Anyone in the mood for a simple, stripped-down fairy tale will find refuge in Rose. Idyllic-turned-blighted setting, decent folk just trying to live their lives, manic sadists who practice evil like a guitarist practices stringing, elaborate armor, ragtag rebels, magical jewelry – if it’s a trope from European fantasy stories, it’s in here. Rose never quite crosses the threshold from aimless teenager to burgeoning hero, preferring to find something wrong with every situation and agonize over it (sometimes with good reason), but if she doesn’t empower herself soon this series will never find the energy to move. Each page’s focus and dialog contain themselves to their own page, which may have been to give the narrative a sense of neatness but instead prevents a sense of flow from developing.

The artwork provides the lion’s share of the reason to open this up. The character builds, the setting and costume designs, the emotional range, and the illusion of motion all harmonize well to create images that cover the reader with an air of adoration for the kind of story being told. Color is used carefully with regards to the tone of the panel it’s used on. Scenes of better times and sunny days pop with vibrancy, while hopeless moments wallow in overcast hues. No effort goes to waste in lifting the story it illustrates higher than it should have any right to be.

Rose reads like a high school freshman with a fake ID – the way they hold themselves betrays immaturity, but the paperwork checks out.

Deadpool vs. Punisher 1 (Van Lente/ Perez): I can’t see this without thinking that they’re just next to each other at a shooting range pouring money into range time and ammo to settle who’s the better shot. The entire preface could be a series of improbable hijinks leading them to the same range at the same time. NO! They accidentally swap vans and spend the series trying to reconnect and swap back. I have set my expectations for this impossibly high and I regret that.

Little Guardians 1 (Cho/ Cherolis): Is it just me, or are some of those guardians not so little?

Black Panther and the Crew 1 (Coates/ Guice): Now I’m not a fancy, big-city comic editor, but if I’m commissioning a cover for a new series, I’d want the focus to be on the key character or characters. With this cover, I’d expect the title to read “Misty Knight and Her Bunch of Jealous Wannabes”, and I would immediately subscribe for a year. Missed chance, Marvel.

Godshaper 1 (Spurrier/ Goonface): Early childhood for this kid couldn’t have been easy for any gods in easy reach. Being a cosmic entity of infinite purpose redesigned into a triangle by a mortal that insists on the name “kitty” has to be humiliating. [8/10]

It’s not enough to say this world’s like our own but different. Let’s cover just some of those differences.
-A century ago the laws of physics packed their bags and left in the middle of the night, no note, no forwarding address. Any and all tricks humanity had developed to make the world easier to live in (combustion, elasticity, chemical equations) just stopped working.
-Fashion stopped around the same time. Suspenders, vests, and bonnets are almost everywhere.
-Almost everyone has their own personal god. Gods can manage all the things that physics used to, just not all at once, and not for free.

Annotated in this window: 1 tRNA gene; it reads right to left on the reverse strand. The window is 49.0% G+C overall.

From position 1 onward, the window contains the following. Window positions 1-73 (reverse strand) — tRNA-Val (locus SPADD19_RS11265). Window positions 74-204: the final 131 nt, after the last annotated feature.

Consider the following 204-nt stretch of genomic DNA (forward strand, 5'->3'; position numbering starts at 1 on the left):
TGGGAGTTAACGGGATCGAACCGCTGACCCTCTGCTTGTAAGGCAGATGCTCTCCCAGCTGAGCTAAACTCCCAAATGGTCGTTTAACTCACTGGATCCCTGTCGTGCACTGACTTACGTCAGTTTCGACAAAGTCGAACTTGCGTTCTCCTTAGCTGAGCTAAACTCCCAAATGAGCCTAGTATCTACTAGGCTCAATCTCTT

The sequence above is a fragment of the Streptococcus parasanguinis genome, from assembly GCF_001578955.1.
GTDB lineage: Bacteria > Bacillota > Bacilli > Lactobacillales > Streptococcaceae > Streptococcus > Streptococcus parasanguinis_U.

-Prayer is the universal currency. Sufficient faith allows a god to grow and expand their abilities. People may pray to another person’s god to get things that only that (available) god can supply.
-Like a rare mutation, certain people are born without a god. Such people are called “Shapers”, or “ungodlies” by the rude. They’re prayers are useless, they cannot produce anything, but they CAN change a god in any way they want. If someone wants their god to look different or wield different abilities, they can only do it with a Shaper’s help.
-The latest musical craze is Cantik, which is music produced without any divine intervention.

Industrial dump trucks were used to pack so much world-building into a single ISSUE. We’re just one book in and already there’s what I described above and plenty more. Anyone in need of a gentle, easy read should look somewhere else. Anyone hungry for a story with meat on its bones should pull up a chair and get ready to feast. Ennay – the story’s protagonist/ overworked Shaper – finds himself torn between a number of personas that don’t work together but, managed competently, allow him to eat. He’s juggling more stuff than the reader, but observing his struggle helps let the audience know that any turbulence they feel isn’t only justified, it’s also shared.

Complicated and demanding as the story is, the art doesn’t shy away from the challenges placed before it. That said, it doesn’t always meet said challenges. Mighty mob bosses dress about as well as poverty-damned heathens, or they might as well as far as the eye can tell. The problem with giving all worldly elements a retro feel and all divine elements an ethereal one is that, from what the audience understands, everyone pulls from the same closet and the only thing that matters is getting the right size. The artifacts are pretty to look at, but they undercut too much of the message the book pushes to send.

Godshaper reads like an action figure wrapped in a department store’s clothing box – there’s plenty to be excited about, but the packaging could promote it more.

I’m done with reviews, but not with comics. If you’re in downtown Indianapolis this weekend, stop by Indiana Comic Con and say hello to everyone at the Comic Carnival booth! We’ll be there all weekend with tons of back issues and specialty items! (CC Note: We actually didn’t bother weighing everything. We thought packing and getting everything to the con was a bigger priority. We’re nice like that.) If I don’t see you sometime this weekend, see you next week!

Looking for earlier blogs by Ryan Walsh for Comic Carnival?  They’re here: Variant Coverage Blog Back Issues

Variant Coverage Review Blog by Ryan Walsh for Comic Carnival

Variant Coverage Review Blog by Ryan Walsh for Comic Carnival